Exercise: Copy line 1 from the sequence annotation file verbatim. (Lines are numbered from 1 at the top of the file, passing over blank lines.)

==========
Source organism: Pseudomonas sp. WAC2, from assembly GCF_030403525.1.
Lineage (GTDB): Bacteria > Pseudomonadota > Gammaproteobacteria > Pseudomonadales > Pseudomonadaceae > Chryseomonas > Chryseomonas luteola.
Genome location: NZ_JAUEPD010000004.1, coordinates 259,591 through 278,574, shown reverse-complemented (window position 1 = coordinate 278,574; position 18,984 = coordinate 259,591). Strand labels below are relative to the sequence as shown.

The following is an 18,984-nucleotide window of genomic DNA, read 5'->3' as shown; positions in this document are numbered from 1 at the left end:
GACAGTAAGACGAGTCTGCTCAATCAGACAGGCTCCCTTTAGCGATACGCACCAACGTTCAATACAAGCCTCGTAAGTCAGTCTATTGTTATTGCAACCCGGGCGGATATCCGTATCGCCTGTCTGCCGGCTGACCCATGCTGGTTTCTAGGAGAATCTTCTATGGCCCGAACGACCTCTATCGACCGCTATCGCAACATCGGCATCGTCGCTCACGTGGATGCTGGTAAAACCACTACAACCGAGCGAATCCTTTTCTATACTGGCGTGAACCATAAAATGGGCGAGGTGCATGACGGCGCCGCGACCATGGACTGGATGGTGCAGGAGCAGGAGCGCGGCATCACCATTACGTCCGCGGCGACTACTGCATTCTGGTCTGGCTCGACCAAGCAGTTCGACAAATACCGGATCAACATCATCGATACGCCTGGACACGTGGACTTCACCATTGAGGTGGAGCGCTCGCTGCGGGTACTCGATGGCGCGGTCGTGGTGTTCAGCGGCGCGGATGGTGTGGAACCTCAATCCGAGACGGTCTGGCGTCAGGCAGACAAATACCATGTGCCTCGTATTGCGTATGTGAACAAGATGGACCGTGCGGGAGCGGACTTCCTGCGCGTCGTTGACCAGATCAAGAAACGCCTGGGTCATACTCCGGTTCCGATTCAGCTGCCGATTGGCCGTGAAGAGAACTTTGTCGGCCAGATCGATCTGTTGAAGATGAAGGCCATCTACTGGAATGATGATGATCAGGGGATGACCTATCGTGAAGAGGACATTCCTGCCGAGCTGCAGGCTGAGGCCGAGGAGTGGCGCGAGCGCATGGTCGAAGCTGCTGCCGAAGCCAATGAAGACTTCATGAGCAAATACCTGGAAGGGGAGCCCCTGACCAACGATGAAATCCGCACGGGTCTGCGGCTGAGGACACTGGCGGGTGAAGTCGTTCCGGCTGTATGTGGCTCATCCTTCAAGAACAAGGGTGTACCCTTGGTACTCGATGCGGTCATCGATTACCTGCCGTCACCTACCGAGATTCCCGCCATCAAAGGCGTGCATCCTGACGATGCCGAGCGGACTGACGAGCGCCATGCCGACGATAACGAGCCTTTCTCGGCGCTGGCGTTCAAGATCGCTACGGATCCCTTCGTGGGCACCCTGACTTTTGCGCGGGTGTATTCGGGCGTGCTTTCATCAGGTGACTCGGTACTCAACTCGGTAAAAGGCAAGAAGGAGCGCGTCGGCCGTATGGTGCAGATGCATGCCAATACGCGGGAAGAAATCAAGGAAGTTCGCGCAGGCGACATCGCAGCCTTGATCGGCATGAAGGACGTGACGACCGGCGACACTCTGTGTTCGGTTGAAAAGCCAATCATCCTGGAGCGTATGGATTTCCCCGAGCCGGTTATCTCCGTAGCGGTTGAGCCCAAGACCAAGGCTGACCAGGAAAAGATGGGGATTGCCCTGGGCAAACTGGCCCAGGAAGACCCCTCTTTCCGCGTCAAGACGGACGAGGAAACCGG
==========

Source organism: Pseudomonas sp. WAC2, from assembly GCF_030403525.1.